• The simulation should be training for all employees involved in security; Today’s simulation showed how 11 different voices were translated into 1 coherent strategy, addressing business needs and threats; the simulation helped us look at the problem from different angles – different teams, different stakeholders including the business; very valuable way of learning and experiencing; great way to observe how people behave and interact; interesting experience – direct cooperation of key stakeholders, ability to assess current capabilities. (6)
  • Involve the board from the beginning, and in every step (Policy, Risk, Strategy); no success without business commitment; Have ALL important business roles in the discussion or you can forget about it (only as strong as the weakest link). (5)
  • To convince the business to invest in security solutions we must make the business case very carefully, in relation to the critical assets and business impact, not IT terms and IT impact; find the right balance between IT ‘asset’ protection (general) and business ‘asset’ protection (specific), agreed with the business. (4)
  • The critical assets must be reflected in the policy and strategy and communicated across the organization to ALL employees; this was the biggest takeaway – protecting your ‘crown jewels’ in ongoing structures & systematic approach – if not you’ll lose! (4)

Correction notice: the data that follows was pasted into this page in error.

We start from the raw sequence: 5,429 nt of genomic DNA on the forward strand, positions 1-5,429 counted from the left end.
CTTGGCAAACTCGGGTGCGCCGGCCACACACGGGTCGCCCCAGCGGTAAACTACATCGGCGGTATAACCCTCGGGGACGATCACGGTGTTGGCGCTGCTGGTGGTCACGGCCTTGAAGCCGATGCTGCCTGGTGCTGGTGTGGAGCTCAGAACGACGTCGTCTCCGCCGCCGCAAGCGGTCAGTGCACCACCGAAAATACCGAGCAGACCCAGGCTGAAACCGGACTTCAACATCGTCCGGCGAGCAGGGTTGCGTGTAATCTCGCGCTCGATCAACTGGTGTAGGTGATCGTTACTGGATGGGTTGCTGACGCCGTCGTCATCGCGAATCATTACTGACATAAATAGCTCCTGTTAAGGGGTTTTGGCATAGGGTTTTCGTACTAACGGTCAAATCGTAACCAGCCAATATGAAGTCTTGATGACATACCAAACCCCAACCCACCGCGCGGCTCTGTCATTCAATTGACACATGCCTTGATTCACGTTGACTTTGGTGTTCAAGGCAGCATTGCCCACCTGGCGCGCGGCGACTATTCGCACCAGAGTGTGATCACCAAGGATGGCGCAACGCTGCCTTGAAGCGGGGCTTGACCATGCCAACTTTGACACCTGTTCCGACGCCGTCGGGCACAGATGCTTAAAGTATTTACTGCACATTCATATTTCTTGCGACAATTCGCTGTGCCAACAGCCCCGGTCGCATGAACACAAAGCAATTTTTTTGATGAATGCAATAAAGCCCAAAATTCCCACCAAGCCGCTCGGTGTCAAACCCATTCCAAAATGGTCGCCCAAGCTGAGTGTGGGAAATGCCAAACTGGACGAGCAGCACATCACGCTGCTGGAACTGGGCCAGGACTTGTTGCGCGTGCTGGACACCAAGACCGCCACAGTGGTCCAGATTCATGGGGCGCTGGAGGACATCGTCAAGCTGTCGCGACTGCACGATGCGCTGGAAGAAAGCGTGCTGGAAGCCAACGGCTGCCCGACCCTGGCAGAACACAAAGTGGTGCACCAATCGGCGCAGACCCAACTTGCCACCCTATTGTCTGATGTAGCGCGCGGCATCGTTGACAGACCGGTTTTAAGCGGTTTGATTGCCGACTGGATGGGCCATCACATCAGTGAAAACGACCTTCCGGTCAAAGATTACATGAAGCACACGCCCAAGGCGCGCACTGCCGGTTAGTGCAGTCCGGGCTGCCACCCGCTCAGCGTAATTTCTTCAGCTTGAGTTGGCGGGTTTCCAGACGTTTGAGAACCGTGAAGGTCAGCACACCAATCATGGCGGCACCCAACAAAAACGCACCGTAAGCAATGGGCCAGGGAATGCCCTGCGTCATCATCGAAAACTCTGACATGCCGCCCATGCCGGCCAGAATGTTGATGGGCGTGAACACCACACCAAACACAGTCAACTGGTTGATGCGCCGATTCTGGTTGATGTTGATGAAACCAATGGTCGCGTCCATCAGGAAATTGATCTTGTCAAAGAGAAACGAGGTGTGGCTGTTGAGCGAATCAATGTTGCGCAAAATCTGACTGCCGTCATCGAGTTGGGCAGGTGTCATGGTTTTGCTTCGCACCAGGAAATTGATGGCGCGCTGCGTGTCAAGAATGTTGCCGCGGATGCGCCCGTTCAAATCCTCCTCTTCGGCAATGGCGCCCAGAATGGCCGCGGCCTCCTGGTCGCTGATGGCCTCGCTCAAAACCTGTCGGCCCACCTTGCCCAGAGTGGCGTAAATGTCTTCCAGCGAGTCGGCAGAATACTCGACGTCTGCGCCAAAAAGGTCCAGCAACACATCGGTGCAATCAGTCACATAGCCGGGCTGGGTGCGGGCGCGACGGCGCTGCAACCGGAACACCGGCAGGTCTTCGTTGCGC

• Lack of leadership leads to chaos (clearly defined role and responsibilities for both business & IT in terms of cybersecurity. NOT just IT). Having Leaders and managers involved doesn’t mean success – It is engagement, involvement and commitment from ALL; clearly defined responsibilities of EACH person in Cybersecurity. (4)
  • IT security depends upon People, Process AND technology. We focus too much on the technology and point solutions and not enough on processes and people. (3)
  • The importance of open communications (and understanding); clear and simple communication. (3)
  • Create understanding, If unsure about any vulnerabilities use internal knowledge (incident management and monitoring) or buy the knowledge externally (security expertise). (2)
  • Take time in defining the policy; update the policy as an ongoing exercise.
  • Iterative process (Policy – Risk Assessment –Strategy).

As Michael stated in his opening keynote ‘It is time for the Industry to step up to the plate’. What will the IT leaders in the workshop now do to deal with the Cyber Security challenges facing their organizations?

Concrete actions to take away:

  • I am going to increase my risk management process in my business.